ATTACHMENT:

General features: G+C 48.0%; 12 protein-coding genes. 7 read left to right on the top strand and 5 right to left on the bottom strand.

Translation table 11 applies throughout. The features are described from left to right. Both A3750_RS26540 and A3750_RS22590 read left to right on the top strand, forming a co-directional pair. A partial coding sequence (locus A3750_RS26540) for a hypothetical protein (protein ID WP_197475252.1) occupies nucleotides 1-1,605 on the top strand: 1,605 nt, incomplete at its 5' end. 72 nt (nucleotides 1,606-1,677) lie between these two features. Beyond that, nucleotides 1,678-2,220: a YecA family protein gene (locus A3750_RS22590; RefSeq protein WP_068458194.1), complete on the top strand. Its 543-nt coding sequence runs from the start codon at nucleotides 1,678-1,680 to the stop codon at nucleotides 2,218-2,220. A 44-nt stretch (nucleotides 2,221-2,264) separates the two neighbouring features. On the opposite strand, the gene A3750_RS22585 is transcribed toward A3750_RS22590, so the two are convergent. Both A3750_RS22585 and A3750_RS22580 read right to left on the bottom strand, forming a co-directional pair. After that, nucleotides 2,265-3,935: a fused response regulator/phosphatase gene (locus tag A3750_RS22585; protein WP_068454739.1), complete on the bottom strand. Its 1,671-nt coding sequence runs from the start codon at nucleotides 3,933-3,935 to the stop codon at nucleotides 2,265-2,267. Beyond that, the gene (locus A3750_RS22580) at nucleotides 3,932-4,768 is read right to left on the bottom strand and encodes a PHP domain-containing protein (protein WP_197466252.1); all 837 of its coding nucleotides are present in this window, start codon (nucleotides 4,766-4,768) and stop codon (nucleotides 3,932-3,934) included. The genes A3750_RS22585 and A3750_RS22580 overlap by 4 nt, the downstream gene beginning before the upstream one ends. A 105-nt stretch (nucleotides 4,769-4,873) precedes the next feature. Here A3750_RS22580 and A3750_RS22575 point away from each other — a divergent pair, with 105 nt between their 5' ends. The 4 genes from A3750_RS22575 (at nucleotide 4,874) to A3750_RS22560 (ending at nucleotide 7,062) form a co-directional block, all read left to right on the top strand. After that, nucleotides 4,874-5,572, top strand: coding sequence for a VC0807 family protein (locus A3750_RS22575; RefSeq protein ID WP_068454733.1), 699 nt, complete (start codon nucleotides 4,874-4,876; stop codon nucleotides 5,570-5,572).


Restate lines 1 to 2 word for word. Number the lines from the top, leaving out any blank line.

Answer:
General features: G+C 48.0%; 12 protein-coding genes. 7 read left to right on the top strand and 5 right to left on the bottom strand.

Translation table 11 applies throughout. The features are described from left to right. Both A3750_RS26540 and A3750_RS22590 read left to right on the top strand, forming a co-directional pair. A partial coding sequence (locus A3750_RS26540) for a hypothetical protein (protein ID WP_197475252.1) occupies nucleotides 1-1,605 on the top strand: 1,605 nt, incomplete at its 5' end. 72 nt (nucleotides 1,606-1,677) lie between these two features. Beyond that, nucleotides 1,678-2,220: a YecA family protein gene (locus A3750_RS22590; RefSeq protein WP_068458194.1), complete on the top strand. Its 543-nt coding sequence runs from the start codon at nucleotides 1,678-1,680 to the stop codon at nucleotides 2,218-2,220. A 44-nt stretch (nucleotides 2,221-2,264) separates the two neighbouring features. On the opposite strand, the gene A3750_RS22585 is transcribed toward A3750_RS22590, so the two are convergent. Both A3750_RS22585 and A3750_RS22580 read right to left on the bottom strand, forming a co-directional pair. After that, nucleotides 2,265-3,935: a fused response regulator/phosphatase gene (locus tag A3750_RS22585; protein WP_068454739.1), complete on the bottom strand. Its 1,671-nt coding sequence runs from the start codon at nucleotides 3,933-3,935 to the stop codon at nucleotides 2,265-2,267. Beyond that, the gene (locus A3750_RS22580) at nucleotides 3,932-4,768 is read right to left on the bottom strand and encodes a PHP domain-containing protein (protein WP_197466252.1); all 837 of its coding nucleotides are present in this window, start codon (nucleotides 4,766-4,768) and stop codon (nucleotides 3,932-3,934) included. The genes A3750_RS22585 and A3750_RS22580 overlap by 4 nt, the downstream gene beginning before the upstream one ends. A 105-nt stretch (nucleotides 4,769-4,873) precedes the next feature. Here A3750_RS22580 and A3750_RS22575 point away from each other — a divergent pair, with 105 nt between their 5' ends. The 4 genes from A3750_RS22575 (at nucleotide 4,874) to A3750_RS22560 (ending at nucleotide 7,062) form a co-directional block, all read left to right on the top strand. After that, nucleotides 4,874-5,572, top strand: coding sequence for a VC0807 family protein (locus A3750_RS22575; RefSeq protein ID WP_068454733.1), 699 nt, complete (start codon nucleotides 4,874-4,876; stop codon nucleotides 5,570-5,572).